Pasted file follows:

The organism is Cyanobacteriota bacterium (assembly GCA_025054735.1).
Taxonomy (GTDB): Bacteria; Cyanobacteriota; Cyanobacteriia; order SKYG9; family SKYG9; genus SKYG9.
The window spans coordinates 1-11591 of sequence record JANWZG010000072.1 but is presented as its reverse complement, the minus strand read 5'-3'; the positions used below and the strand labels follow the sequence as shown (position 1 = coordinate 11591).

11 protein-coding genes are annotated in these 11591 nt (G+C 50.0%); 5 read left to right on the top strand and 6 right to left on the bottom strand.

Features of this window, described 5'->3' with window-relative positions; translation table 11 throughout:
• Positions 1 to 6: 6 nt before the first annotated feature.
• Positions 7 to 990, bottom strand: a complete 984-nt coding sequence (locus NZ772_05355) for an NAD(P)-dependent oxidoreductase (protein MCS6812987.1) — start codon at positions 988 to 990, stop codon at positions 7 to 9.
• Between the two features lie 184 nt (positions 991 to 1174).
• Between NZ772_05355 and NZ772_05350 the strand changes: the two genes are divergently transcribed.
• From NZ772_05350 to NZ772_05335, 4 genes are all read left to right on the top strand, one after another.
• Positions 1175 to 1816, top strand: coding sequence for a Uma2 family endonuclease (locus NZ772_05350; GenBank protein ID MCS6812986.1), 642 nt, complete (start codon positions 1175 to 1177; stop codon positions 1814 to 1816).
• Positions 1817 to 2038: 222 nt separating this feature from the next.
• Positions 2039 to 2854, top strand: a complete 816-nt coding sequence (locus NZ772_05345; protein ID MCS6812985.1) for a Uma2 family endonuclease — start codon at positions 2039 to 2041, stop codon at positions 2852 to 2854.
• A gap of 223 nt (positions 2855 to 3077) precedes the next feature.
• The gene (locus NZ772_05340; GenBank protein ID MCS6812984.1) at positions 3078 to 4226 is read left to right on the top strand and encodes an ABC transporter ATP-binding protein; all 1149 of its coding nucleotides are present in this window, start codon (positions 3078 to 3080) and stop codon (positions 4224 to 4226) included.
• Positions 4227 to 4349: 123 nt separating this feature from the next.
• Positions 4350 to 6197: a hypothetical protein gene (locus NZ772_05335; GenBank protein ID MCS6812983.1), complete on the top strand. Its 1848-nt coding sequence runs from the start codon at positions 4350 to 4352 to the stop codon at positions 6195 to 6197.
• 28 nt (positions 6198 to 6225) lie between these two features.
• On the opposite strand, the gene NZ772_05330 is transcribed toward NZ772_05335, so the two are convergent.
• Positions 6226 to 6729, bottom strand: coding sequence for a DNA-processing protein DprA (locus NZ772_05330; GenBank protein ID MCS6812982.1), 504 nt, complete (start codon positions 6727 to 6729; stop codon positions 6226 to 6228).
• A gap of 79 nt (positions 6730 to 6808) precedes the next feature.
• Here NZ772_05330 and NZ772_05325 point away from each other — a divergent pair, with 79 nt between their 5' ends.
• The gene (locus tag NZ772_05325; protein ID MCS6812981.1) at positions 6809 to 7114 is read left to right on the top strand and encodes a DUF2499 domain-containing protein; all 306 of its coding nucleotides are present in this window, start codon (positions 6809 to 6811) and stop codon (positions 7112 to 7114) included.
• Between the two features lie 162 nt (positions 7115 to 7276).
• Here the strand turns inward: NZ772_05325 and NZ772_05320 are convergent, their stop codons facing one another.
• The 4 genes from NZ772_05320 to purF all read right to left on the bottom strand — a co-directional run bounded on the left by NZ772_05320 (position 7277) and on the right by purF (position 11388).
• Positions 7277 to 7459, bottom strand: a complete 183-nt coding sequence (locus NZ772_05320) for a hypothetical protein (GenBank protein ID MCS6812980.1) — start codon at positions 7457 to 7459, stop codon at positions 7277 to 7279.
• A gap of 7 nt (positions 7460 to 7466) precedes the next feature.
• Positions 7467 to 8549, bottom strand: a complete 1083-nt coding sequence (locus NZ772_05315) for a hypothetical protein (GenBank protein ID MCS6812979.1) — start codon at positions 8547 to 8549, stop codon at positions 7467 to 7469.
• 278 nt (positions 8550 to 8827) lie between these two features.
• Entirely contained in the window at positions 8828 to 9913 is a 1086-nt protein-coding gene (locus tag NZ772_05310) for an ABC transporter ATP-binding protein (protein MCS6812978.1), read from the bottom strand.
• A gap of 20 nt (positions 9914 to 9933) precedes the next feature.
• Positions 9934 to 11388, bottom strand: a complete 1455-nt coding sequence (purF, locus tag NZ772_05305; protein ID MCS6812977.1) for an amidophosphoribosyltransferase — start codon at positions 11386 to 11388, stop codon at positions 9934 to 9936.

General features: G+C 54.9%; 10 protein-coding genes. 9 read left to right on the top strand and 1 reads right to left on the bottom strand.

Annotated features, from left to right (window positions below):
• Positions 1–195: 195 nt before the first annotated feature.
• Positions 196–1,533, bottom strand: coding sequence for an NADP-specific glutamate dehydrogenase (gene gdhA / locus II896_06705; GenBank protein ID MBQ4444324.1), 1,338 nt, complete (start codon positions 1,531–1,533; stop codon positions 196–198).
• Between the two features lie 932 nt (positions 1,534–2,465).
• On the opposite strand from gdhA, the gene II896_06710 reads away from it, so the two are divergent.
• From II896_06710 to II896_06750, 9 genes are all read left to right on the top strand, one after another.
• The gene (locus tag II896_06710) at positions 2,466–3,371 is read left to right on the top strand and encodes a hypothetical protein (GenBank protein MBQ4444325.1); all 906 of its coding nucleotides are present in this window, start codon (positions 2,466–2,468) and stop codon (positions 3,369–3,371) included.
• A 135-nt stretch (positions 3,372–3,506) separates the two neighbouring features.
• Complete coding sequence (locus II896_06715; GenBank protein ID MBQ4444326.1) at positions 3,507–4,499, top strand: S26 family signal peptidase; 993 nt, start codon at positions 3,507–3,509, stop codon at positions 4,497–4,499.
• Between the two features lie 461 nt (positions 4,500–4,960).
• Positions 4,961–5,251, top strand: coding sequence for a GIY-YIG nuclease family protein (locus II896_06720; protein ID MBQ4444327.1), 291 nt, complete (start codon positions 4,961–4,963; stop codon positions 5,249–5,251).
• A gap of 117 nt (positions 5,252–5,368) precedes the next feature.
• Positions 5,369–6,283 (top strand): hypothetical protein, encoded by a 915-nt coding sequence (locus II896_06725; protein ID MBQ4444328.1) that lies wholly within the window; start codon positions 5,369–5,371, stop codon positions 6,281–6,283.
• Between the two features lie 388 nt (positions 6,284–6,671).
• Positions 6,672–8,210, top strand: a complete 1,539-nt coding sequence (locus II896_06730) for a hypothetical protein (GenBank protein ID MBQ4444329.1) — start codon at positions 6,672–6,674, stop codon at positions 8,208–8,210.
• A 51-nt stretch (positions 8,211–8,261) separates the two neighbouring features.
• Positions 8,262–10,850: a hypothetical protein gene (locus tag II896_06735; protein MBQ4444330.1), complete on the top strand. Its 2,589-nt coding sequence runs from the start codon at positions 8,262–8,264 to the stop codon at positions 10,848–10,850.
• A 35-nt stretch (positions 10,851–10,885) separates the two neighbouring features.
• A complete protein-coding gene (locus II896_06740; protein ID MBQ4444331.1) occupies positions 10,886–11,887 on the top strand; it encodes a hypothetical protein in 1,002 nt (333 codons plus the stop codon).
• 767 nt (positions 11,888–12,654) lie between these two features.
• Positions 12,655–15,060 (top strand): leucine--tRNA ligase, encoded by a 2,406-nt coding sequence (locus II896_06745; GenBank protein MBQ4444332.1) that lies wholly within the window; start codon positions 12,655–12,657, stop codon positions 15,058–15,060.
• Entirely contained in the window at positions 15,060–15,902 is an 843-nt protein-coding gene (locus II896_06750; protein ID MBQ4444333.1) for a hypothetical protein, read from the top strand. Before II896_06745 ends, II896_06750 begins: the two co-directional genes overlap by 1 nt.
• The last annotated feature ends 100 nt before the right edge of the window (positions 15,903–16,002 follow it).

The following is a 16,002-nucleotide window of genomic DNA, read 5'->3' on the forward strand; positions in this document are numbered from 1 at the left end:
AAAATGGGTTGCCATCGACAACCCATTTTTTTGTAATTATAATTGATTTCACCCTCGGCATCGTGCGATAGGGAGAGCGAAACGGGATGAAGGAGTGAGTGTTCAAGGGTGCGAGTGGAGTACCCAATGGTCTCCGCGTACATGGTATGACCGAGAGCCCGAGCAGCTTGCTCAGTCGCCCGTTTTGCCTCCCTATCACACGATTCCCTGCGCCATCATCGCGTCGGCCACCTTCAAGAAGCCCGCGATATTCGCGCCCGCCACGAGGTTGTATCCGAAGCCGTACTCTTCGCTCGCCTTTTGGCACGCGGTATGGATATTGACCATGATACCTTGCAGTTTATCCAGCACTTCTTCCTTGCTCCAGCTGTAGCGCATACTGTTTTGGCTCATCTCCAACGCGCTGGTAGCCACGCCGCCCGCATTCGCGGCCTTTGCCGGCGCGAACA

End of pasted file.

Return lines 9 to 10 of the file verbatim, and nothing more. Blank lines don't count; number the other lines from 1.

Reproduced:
• Between NZ772_05355 and NZ772_05350 the strand changes: the two genes are divergently transcribed.
• From NZ772_05350 to NZ772_05335, 4 genes are all read left to right on the top strand, one after another.